Good News for Nuclear Medicine in CMS Final 2020 MPFS and HOPPS Rules

November 4, 2019


When the Centers for Medicare and Medicaid Services (CMS) released its proposed MPFS and HOPPS rule in July, they included changes that could have seriously affected reimbursement for nuclear medicine and molecular imaging procedures.

But on Friday, November 1, when CMS released the 2020 Medicare Physician Fee Schedule (MPFS) final rule and the 2020 Hospital Outpatient Prospective Payment System (HOPPS) final rule, there was good news for nuclear medicine.


  • Rather than facing technical component cuts of as much as 80 percent to myocardial PET reimbursement, the technical component will continue to be paid according to contractor pricing in 2020.

  • Instead of a 157% decrease in reimbursement for some SPECT and SPECT-CT studies, there is a 3.5% INCREASE in reimbursement.


  • SNMMI met with CMS, discussed the impact of their proposed policy changes on nuclear medicine and molecular imaging services, and submitted extensive comments to the agency.
  • SNMMI worked actively with the American College of Cardiology (ACC), American College of Nuclear Medicine (ACNM), the American Society of Nuclear Cardiology (ASNC), and Cardiology Advocacy Alliance (CAA) and other stakeholders to compile detailed comments on MPFS and HOPPS for CMS.
  • SNMMI members sent personalized comments to CMS, including the potential impact on care of their patients.
  • SNMMI members provided invoices, which SNMMI included in its submissions and supplemental materials.

SNMMI thanks members for sending in comments, but most of all, for providing invoices, which helped convey to CMS the cost of making these services available to patients!


Major successes for SNMMI included in the MPFS final rule:

  • CMS proposed to reduce the myocardial PET professional payments by as much as 26% percentage however were convinced to roughly maintain the current professional values.
  • CMS agreed to continue with contractor pricing for the technical fee for myocardial PET for 2020 to give more time on inputs.
  • CMS agreed to accept the 50% equipment utilization rate rather than 90% utilization.
  • CMS agreed with the majority of the invoices SNMMI submitted for PET, PET-CT and SPECT-CT and updated all the equipment rates accordingly.
  • CMS accepted SNMMI's rationale for all other times and updated supplies and times for clinical staff inputs for both SPECT and cardiac PET.
  • CMS agreed with all submitted SPECT-CT invoices and updated all the equipment rates accordingly (proposed cost equipment $464,428 to $703,443). CMS will move to fully implement these rates rather than phase in, due to their oversight.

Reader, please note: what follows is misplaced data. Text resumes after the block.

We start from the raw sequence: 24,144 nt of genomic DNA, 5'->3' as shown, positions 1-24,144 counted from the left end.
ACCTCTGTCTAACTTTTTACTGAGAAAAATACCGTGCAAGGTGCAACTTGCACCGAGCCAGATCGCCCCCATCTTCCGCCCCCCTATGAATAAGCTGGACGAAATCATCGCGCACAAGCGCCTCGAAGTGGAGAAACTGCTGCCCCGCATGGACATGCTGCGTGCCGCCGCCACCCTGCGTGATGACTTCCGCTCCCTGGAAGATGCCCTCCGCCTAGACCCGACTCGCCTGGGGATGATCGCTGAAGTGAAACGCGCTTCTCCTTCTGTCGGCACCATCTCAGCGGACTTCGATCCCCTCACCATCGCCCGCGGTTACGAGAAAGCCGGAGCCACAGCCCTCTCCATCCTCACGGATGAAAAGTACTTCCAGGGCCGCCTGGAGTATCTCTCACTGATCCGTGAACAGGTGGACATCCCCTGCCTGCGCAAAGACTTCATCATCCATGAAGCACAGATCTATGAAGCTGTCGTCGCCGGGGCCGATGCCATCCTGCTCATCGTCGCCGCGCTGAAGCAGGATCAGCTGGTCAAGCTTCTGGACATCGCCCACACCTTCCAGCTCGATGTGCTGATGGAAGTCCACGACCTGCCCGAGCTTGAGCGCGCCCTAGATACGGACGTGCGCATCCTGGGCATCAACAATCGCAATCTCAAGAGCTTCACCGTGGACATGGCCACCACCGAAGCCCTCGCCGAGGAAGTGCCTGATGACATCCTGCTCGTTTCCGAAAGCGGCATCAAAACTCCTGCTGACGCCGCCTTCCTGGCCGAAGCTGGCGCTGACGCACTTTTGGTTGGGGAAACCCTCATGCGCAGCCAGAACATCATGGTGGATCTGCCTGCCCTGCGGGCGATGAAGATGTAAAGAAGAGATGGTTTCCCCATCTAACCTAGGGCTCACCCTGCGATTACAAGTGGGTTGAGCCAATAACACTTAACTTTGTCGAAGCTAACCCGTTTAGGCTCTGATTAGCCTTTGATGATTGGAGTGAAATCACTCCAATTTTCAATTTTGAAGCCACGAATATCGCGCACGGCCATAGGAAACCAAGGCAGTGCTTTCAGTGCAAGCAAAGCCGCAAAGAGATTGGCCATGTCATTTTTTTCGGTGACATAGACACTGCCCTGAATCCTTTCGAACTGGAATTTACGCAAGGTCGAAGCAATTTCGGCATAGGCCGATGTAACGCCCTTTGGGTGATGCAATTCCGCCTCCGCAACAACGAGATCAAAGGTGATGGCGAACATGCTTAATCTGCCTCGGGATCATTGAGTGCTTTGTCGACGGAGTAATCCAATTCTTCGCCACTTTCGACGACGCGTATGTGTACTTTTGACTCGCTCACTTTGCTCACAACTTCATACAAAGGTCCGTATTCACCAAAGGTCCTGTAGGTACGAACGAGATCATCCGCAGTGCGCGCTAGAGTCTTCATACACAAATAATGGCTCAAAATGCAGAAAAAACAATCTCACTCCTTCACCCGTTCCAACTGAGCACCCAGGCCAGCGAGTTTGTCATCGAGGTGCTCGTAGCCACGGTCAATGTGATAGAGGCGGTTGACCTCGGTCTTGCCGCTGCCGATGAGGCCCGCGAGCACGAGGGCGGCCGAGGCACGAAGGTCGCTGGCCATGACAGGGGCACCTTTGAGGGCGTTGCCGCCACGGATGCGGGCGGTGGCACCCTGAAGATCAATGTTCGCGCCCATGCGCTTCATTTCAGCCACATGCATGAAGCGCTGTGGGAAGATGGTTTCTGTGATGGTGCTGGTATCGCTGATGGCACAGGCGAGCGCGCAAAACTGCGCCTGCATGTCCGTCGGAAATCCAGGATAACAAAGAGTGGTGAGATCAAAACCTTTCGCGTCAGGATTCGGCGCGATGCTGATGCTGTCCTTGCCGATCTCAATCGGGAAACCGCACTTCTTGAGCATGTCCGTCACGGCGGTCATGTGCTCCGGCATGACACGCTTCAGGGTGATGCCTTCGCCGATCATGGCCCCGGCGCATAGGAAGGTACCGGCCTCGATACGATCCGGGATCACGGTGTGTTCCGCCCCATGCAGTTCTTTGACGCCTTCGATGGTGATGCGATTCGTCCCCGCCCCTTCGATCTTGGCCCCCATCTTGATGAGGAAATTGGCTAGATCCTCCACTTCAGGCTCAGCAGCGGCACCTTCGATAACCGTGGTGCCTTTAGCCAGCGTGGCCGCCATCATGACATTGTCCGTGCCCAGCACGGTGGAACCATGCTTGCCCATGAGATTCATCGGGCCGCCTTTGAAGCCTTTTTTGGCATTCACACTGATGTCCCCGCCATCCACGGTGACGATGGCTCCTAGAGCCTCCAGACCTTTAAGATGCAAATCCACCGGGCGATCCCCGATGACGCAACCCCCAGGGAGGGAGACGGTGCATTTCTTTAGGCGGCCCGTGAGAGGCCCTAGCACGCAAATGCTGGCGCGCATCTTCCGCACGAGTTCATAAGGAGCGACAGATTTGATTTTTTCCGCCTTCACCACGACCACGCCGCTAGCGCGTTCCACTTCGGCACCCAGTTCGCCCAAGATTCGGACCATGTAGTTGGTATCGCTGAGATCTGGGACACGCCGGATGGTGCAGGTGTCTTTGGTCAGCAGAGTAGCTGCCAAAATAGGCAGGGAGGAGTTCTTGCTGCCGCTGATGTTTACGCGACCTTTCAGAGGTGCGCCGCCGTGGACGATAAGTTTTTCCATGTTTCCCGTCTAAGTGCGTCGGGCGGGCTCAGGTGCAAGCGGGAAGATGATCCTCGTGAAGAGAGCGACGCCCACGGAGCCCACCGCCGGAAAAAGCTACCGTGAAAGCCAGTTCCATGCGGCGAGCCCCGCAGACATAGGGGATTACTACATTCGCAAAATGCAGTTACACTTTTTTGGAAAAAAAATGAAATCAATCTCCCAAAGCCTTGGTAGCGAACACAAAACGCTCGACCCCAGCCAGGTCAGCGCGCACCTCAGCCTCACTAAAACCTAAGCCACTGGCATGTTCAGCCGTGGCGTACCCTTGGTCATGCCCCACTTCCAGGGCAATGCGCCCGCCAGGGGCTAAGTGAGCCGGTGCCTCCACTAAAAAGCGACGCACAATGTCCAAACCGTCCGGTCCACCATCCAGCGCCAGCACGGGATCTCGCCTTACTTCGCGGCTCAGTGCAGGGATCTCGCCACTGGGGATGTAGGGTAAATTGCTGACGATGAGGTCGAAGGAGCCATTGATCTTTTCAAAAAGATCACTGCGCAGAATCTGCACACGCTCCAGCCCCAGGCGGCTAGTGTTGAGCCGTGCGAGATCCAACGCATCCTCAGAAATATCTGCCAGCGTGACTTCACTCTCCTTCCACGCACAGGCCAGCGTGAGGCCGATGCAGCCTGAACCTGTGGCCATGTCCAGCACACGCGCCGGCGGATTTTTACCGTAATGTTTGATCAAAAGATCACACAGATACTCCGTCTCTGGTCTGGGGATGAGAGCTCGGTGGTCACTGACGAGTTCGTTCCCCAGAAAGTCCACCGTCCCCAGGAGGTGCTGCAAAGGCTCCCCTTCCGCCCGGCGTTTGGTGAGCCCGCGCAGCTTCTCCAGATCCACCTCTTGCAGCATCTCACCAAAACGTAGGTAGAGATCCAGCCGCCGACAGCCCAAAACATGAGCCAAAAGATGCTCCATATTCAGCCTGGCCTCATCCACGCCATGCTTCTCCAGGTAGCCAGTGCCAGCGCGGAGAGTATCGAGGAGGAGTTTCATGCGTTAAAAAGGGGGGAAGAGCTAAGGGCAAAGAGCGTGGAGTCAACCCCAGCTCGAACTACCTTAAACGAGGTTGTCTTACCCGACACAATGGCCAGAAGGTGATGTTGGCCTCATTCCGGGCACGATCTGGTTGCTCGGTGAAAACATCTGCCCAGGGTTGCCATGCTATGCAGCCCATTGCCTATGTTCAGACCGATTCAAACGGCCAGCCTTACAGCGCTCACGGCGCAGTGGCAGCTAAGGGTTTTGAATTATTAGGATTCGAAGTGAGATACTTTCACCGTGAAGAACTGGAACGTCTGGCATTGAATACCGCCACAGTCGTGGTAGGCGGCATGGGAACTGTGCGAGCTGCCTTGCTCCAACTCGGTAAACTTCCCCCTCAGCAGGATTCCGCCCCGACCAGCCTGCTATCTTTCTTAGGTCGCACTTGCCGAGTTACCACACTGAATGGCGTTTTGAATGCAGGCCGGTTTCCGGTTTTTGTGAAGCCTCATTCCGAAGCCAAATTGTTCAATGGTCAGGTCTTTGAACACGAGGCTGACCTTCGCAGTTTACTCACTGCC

Major successes for SNMMI included in the HOPPS final rule:

  • Instead of a significant decrease in reimbursement for SPECT studies, SNMMI members will see an increase. CMS accepted all SNMMI’s revised placements for all the new SPECT and SPECT-CT services into appropriate APC groups. For SPECT studies, some would have seen as much as a 157 percent decrease. With SNMMI’s intervention, those procedures will now see a 3.5 percent increase. This was based on a detailed weighted average analysis of the SPECT deleted codes conducted by the SNMMI. CMS then reviewed the codes and agreed it would be appropriate to reassign CPT code 78803 to APC 5593.
  • For 2020, new PET and PET-CT CPT codes will be paid at an appropriate rate. CMS accepted the jointly prepared new technology application for alternative placements in for the new PET and PET-CT CPT codes. CMS agreed to temporarily place these services in new technology categories while they collect charge and cost data from hospitals for future rule placements, rather than putting them in a potentially inappropriate APC group.

Finally, CMS made no changes regarding implementation of the mandate requiring that clinicians consult appropriate use criteria (AUC) through a qualified clinical decision support mechanism (CDSM) starting Jan. 1, 2020, when ordering advanced imaging services (i.e., SPECT/PET MPI, CT and MR). CMS posted requirements in a MLN Matters article published in July 2019.


  • SNMMI will continue to collect additional information as necessary to help inform CMS of the cost of making cardiac PET accessible to patients.
  • CMS will continue to review the inputs and encourage the public to submit additional information on the most accurate resource-based payment for these services by the February 10 deadline for consideration in future rule making.
  • SNMMI will hold a webinar on December 5 to review the new codes and the payment rates in the different settings. Check the SNMMI website next week for more information!